By JOHN KIENER
It’s about so much more than the music. It’s also about the giving.
Since 1992, the Jonesborough Novelty Band has entertained visitors to Tennessee’s Oldest Town at festivals, schools, churches—any place where folks are having a good time. The “three guys who love to sing” are Sam Burke, Mark Calliham and Terry Countermine.
“We don’t do elevator music,” said Countermine. “The fun we have is because of audience reaction. As long as our audience keeps coming, we’ll keep singing.”
Audience participation is the group’s specialty.
But the band does more than just entertain with fun music and audience interaction. Each year 90 percent of any proceeds from their appearances benefit Habitat for Humaniy. The money collected during the years now exceeds more than $50,000. Countermine said, “We have raised more money than it takes to build a house.”
They raise that money playing a variety of songs. “We like the music of the kind that was played by the Kingston Trio,” Calliham said, “We tend to play music that has been around for awhile.” As a historical reference, in 1957 the Kingston Trio emerged from San Francisco’s North Beach club scene bringing the rich tradition of American folk music into the mainstream.
The group’s repertoire includes 600 to 650 songs. “You can play about 40 songs in an evening,” said Burke. To choose selections, he added as an example, “We get together before Christmas with our song book.” The book is titled “Life’s A Song – Sing Along”.
Countermine put together the original song book while working on his Ph.D. in Computer Science at Penn State University. He put the songs on computer cards. They are now printed in a songbook. The Novelty Band has distributed hundreds of books. Countermine said they usually tell their audience the books are handed out, “Keep the book if you make a $10 donation to Habitat for Humanity.”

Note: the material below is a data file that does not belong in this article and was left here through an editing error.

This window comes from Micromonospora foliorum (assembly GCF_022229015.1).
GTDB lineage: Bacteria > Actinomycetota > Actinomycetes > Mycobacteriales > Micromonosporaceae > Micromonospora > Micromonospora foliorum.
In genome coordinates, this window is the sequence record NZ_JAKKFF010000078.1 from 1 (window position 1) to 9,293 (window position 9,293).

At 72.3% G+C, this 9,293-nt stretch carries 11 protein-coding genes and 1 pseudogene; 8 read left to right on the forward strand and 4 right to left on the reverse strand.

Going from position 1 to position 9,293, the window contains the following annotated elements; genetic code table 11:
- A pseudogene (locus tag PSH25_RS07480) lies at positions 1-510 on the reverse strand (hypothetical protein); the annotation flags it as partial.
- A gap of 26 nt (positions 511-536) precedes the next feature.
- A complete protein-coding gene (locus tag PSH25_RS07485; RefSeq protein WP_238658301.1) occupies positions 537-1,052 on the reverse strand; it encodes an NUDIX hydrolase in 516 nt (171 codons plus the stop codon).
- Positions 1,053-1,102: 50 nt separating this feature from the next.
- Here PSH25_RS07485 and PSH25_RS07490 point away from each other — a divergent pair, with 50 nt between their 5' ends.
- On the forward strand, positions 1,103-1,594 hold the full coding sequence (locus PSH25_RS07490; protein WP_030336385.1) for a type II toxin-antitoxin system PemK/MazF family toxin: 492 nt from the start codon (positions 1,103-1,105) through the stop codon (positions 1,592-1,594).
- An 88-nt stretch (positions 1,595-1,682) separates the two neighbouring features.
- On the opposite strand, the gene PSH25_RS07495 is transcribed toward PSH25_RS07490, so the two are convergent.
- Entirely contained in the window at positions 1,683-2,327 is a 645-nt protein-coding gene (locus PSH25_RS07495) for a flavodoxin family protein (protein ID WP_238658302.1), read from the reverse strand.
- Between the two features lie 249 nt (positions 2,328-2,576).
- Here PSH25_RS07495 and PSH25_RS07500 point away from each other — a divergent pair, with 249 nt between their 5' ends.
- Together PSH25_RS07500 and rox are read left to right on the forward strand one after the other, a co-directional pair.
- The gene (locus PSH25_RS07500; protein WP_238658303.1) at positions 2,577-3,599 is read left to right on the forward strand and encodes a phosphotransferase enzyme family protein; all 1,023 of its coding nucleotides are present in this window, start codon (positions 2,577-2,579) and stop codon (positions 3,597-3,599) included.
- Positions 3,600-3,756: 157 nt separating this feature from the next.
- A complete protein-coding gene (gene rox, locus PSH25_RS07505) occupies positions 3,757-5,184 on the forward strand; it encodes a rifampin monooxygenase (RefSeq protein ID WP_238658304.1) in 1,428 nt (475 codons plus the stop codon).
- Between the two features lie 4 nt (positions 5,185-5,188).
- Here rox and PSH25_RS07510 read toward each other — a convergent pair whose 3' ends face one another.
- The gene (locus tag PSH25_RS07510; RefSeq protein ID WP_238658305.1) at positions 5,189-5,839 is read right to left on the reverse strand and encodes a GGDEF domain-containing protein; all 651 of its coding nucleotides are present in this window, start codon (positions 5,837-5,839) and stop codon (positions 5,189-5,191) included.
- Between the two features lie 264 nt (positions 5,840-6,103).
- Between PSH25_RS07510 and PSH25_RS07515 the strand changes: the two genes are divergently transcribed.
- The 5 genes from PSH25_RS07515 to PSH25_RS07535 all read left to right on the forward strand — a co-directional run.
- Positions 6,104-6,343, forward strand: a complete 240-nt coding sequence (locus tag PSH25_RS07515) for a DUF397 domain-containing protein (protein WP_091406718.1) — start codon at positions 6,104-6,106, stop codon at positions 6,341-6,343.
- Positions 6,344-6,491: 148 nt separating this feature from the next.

The band’s history dates back to downtown Jonesborough in 1992 at a restaurant with a Blue Tick Hound in the window. “It started because of Steve Bacon’s Coffeehouse,” Countermine said. “I told Steve I would provide music for the Storytelling Festival. I called my brother and one of my best friends to help.
“Steve told me about Sam. We sang together for the first time at Halloween, 1992. Mark joined in December for some Christmas sing-alongs and the rest is history.”
The Novelty Band uses banjo, guitar, upright bass and a variety of other instruments to lead crowds in sing-along-songs. Christmas bells are handed out to participants during the Heritage Alliance’s Progressive Dinners. The trio distributes kazoos when they perform before elementary school audiences.
“I bought a whole bunch of bells and made 40 sets,” Countermine said. We hand them out at Christmas time“. And when we play in front of children, we give them kazoos. We have a whole set of kids songs. We learned quickly that you can’t hand out the kazoos too soon. Once the children have them, it is like having a swarm of bees in the room. Now we wait until the last 10 minutes of the program before handing them out.”
“We also have a home-made Applause Meter,” Countermine said. “The lights go on when you make a lot of noise. The more noise, the more lights go on. We have taken the Applause Meter to several sing-alongs.”
The group also has a “Git-Fiddle.” It is a homemade instrument that’s a one-person rhythm section. “It’s always a big hit when we add it to the group,” he said.
Burke said during the band’s “peak years” they were playing 50 times a year at various events. They have participated in the Jonesborough Days and Christmas Parades for more than 20 years. During one stretch, they won 1st place in the summer parade four years in a row.
Other appearances have included performing at the Eastman Lodge in Kingsport, at the Yarn Exchange, for Halloween Haunts and Happenings, for the Jonesborough Days kickoff supper and at the Jonesborough Methodist Church for Appalachian Christmas. A couple of other gigs have been on Valentine’s and Saint Patrick’s Day at Cornbreads plus a featured performance on Groundhog Day.